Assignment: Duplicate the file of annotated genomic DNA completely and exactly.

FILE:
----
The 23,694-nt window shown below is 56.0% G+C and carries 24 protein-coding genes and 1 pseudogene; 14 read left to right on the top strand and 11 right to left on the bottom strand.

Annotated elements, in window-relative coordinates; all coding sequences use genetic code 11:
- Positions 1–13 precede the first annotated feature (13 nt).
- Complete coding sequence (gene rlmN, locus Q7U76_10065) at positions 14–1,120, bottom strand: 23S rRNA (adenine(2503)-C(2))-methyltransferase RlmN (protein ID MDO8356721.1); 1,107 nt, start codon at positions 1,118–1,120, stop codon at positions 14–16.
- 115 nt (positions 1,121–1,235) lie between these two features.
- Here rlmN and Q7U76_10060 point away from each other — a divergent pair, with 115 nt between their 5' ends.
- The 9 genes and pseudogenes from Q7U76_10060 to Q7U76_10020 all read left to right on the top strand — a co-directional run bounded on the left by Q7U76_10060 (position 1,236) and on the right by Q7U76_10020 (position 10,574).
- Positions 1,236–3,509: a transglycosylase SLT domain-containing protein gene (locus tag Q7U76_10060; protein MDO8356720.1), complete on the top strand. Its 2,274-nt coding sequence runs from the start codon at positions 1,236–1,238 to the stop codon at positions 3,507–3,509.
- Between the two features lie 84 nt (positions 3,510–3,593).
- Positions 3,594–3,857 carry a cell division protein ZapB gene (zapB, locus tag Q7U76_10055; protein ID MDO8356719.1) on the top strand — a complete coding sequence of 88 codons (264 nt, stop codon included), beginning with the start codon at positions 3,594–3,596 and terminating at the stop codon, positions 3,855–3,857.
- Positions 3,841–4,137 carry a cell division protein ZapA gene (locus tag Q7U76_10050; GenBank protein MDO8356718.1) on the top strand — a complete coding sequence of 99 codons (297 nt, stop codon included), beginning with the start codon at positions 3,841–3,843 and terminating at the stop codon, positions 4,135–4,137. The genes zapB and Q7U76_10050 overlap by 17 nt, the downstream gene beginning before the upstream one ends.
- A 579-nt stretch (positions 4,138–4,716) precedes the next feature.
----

The 23,694-nt window shown below is 56.0% G+C and carries 24 protein-coding genes and 1 pseudogene; 14 read left to right on the top strand and 11 right to left on the bottom strand.

Annotated elements, in window-relative coordinates; all coding sequences use genetic code 11:
- Positions 1–13 precede the first annotated feature (13 nt).
- Complete coding sequence (gene rlmN, locus Q7U76_10065) at positions 14–1,120, bottom strand: 23S rRNA (adenine(2503)-C(2))-methyltransferase RlmN (protein ID MDO8356721.1); 1,107 nt, start codon at positions 1,118–1,120, stop codon at positions 14–16.
- 115 nt (positions 1,121–1,235) lie between these two features.
- Here rlmN and Q7U76_10060 point away from each other — a divergent pair, with 115 nt between their 5' ends.
- The 9 genes and pseudogenes from Q7U76_10060 to Q7U76_10020 all read left to right on the top strand — a co-directional run bounded on the left by Q7U76_10060 (position 1,236) and on the right by Q7U76_10020 (position 10,574).
- Positions 1,236–3,509: a transglycosylase SLT domain-containing protein gene (locus tag Q7U76_10060; protein MDO8356720.1), complete on the top strand. Its 2,274-nt coding sequence runs from the start codon at positions 1,236–1,238 to the stop codon at positions 3,507–3,509.
- Between the two features lie 84 nt (positions 3,510–3,593).
- Positions 3,594–3,857 carry a cell division protein ZapB gene (zapB, locus tag Q7U76_10055; protein ID MDO8356719.1) on the top strand — a complete coding sequence of 88 codons (264 nt, stop codon included), beginning with the start codon at positions 3,594–3,596 and terminating at the stop codon, positions 3,855–3,857.
- Positions 3,841–4,137 carry a cell division protein ZapA gene (locus tag Q7U76_10050; GenBank protein MDO8356718.1) on the top strand — a complete coding sequence of 99 codons (297 nt, stop codon included), beginning with the start codon at positions 3,841–3,843 and terminating at the stop codon, positions 4,135–4,137. The genes zapB and Q7U76_10050 overlap by 17 nt, the downstream gene beginning before the upstream one ends.
- A 579-nt stretch (positions 4,138–4,716) precedes the next feature.